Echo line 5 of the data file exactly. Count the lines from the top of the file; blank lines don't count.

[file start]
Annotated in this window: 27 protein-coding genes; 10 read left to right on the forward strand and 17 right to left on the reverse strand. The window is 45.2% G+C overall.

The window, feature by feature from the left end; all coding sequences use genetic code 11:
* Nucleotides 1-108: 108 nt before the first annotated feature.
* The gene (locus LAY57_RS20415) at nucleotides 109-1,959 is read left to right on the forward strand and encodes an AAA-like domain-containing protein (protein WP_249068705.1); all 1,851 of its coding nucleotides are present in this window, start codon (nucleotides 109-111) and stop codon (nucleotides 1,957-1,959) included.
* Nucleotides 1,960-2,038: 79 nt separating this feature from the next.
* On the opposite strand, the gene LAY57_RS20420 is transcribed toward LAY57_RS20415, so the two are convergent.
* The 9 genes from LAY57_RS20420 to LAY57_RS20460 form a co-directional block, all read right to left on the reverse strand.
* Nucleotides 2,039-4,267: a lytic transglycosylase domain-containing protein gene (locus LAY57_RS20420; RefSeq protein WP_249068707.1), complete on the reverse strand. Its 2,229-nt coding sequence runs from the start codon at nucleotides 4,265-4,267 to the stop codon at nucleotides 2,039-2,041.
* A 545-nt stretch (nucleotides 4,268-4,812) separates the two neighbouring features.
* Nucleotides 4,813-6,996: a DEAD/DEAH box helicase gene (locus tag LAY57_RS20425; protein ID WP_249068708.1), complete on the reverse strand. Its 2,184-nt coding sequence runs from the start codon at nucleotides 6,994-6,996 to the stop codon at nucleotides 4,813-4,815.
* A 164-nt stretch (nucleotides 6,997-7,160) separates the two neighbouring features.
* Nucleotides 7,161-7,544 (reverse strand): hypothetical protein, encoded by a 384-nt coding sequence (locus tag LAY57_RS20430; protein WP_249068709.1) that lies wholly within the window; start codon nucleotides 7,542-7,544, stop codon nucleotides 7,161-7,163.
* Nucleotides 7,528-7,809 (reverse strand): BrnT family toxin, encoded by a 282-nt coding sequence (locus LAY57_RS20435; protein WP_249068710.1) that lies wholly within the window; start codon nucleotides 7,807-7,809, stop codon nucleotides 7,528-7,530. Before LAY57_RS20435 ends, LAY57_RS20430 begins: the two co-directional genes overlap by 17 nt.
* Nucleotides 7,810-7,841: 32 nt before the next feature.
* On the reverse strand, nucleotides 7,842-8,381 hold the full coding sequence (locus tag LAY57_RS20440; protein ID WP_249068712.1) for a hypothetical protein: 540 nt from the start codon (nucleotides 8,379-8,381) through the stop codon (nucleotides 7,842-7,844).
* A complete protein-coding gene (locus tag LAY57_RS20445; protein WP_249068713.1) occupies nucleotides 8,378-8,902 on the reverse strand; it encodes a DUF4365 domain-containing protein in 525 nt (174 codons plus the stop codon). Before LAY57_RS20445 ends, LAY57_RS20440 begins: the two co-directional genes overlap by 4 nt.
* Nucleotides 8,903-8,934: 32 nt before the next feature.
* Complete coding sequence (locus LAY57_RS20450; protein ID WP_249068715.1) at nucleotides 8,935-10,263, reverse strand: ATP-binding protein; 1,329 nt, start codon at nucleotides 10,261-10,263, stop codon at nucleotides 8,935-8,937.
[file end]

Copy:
* Nucleotides 1,960-2,038: 79 nt separating this feature from the next.